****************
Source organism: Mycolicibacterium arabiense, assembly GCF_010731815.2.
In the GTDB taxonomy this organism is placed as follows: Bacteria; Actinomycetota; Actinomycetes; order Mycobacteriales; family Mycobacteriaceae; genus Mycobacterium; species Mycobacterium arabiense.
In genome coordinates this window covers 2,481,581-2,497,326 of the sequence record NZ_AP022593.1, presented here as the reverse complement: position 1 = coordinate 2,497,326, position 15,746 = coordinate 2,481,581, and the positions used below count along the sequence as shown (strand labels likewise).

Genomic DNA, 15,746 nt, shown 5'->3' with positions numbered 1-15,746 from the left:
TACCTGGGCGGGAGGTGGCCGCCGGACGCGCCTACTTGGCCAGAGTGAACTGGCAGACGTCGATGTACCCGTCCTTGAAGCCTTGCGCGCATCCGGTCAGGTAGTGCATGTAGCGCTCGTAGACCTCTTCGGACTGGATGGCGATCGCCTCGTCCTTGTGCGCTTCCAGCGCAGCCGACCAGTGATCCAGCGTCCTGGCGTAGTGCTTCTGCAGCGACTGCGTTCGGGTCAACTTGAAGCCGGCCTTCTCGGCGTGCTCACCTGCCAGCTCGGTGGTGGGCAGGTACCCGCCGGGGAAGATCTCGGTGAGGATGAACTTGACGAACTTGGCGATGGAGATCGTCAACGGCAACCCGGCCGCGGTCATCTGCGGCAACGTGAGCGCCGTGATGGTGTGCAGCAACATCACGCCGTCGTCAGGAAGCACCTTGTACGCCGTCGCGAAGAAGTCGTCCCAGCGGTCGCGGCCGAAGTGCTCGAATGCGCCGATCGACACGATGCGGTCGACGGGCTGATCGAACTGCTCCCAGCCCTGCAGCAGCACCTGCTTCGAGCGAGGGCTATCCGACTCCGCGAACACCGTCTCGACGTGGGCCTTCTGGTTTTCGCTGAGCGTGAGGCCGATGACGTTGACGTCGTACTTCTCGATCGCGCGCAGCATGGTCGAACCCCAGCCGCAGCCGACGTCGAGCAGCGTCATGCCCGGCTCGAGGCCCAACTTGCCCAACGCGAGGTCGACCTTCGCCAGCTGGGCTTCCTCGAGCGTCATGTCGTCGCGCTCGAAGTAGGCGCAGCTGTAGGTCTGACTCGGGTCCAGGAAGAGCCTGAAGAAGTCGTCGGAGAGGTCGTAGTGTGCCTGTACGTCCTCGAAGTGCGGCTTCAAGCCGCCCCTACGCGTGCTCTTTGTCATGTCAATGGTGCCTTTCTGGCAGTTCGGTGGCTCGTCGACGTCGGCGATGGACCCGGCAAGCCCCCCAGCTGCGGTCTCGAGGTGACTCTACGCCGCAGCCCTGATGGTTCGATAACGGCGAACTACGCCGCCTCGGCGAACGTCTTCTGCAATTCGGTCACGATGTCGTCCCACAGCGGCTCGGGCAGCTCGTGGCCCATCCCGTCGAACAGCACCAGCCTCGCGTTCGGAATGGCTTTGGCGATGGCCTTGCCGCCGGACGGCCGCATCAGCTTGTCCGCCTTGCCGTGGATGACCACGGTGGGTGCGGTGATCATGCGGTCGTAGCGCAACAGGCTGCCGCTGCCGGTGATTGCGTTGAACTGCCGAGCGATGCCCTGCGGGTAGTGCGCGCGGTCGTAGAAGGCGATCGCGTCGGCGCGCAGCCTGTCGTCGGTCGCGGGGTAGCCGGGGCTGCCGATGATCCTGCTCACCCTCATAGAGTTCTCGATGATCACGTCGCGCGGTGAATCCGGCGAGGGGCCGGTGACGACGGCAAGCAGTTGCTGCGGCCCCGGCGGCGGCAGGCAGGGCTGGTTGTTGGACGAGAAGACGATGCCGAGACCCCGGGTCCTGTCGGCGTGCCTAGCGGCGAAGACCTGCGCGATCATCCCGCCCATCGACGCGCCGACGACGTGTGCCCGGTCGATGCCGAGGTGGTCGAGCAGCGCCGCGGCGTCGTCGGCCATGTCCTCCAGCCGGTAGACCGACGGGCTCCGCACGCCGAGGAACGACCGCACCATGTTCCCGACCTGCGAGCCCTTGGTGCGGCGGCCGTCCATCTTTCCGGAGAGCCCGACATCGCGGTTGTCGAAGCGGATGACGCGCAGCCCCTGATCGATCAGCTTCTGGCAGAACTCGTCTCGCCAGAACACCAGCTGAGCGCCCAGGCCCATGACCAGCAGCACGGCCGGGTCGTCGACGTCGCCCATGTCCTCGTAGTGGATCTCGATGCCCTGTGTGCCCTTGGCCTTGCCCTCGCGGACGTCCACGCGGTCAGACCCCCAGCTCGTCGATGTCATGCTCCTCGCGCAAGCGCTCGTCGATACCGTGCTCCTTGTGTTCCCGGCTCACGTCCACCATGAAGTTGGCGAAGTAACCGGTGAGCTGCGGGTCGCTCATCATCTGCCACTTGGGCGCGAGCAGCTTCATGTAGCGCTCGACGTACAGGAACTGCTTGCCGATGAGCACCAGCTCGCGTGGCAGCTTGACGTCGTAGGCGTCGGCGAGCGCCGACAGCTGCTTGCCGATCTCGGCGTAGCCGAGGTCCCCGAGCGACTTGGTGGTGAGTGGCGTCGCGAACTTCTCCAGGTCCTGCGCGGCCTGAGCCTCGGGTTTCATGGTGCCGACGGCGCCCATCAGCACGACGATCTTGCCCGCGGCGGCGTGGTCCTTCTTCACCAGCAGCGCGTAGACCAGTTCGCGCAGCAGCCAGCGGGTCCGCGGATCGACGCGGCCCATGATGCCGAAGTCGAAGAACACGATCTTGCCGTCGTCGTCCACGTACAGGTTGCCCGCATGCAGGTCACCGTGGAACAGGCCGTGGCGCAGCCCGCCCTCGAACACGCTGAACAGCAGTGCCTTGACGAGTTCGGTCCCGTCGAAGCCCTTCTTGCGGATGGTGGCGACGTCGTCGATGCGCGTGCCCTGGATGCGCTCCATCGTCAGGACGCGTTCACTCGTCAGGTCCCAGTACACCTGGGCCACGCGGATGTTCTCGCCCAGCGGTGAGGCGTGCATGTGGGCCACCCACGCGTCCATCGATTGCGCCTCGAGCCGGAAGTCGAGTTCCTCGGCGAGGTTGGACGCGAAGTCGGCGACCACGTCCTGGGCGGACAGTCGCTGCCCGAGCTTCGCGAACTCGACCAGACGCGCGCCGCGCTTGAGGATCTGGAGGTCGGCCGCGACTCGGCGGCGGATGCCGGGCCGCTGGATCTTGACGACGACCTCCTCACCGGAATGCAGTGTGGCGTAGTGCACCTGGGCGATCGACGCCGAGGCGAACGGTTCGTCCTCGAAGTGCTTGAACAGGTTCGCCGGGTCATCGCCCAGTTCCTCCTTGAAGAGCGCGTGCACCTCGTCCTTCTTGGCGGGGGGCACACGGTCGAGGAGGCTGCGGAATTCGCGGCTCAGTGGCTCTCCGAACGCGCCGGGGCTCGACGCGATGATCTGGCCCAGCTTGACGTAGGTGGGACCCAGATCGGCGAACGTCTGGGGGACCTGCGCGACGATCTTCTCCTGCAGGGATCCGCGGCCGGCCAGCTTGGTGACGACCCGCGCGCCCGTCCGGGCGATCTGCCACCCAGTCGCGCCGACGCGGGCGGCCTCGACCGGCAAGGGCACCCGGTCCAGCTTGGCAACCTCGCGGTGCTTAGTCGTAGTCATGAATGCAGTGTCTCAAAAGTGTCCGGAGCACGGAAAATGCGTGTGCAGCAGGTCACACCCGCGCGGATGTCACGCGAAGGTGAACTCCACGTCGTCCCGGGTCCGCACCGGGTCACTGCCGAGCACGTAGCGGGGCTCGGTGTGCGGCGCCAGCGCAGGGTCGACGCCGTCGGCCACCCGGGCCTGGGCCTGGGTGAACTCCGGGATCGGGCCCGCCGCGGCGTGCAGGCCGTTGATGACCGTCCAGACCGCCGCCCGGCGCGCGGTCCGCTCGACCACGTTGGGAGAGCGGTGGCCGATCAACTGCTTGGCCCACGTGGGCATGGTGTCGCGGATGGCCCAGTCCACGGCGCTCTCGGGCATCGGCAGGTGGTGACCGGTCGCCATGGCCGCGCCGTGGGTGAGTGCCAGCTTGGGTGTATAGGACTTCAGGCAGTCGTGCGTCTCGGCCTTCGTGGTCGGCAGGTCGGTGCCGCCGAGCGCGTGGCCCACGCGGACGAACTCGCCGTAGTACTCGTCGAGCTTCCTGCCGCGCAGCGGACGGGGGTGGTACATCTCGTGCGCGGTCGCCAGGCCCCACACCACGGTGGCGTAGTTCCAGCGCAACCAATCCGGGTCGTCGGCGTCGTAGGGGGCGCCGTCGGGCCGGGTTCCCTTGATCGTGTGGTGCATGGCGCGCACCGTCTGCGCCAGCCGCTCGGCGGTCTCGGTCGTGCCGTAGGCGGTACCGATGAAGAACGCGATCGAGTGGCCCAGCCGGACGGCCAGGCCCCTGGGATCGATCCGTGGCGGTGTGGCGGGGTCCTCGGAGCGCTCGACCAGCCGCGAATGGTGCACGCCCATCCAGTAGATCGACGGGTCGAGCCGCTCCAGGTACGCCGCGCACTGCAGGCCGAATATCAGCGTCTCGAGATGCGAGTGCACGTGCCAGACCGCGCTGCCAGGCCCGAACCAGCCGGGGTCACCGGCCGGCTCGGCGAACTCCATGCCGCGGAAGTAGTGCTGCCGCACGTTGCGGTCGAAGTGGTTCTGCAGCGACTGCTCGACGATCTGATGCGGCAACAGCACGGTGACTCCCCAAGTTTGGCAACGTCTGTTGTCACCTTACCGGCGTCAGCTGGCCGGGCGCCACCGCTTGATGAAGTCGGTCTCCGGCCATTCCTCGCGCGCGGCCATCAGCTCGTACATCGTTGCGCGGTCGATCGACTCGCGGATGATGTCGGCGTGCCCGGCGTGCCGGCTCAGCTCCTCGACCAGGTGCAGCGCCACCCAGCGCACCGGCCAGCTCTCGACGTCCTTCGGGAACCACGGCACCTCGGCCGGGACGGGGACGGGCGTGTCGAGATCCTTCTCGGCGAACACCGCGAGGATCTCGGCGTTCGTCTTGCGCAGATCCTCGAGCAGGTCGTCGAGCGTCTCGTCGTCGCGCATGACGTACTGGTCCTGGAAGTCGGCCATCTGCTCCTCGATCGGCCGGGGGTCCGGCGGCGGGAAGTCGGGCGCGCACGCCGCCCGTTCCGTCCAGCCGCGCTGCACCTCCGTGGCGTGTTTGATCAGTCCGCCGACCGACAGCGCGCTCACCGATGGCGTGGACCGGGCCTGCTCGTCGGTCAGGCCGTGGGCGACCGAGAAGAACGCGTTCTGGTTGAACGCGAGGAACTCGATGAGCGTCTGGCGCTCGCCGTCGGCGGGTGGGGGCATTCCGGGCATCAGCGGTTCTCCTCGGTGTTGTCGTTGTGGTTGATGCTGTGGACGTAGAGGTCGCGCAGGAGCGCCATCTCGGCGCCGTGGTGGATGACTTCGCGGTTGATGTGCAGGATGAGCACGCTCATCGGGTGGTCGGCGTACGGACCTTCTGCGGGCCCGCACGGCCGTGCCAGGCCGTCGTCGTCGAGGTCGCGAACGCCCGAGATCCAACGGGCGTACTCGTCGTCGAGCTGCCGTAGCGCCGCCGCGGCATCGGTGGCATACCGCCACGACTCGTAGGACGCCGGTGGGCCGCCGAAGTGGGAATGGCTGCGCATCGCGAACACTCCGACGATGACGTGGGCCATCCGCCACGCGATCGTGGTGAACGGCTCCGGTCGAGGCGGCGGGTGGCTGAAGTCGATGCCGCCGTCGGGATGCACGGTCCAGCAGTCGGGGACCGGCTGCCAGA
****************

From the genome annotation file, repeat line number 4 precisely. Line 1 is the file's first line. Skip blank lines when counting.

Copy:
Genomic DNA, 15,746 nt, shown 5'->3' with positions numbered 1-15,746 from the left: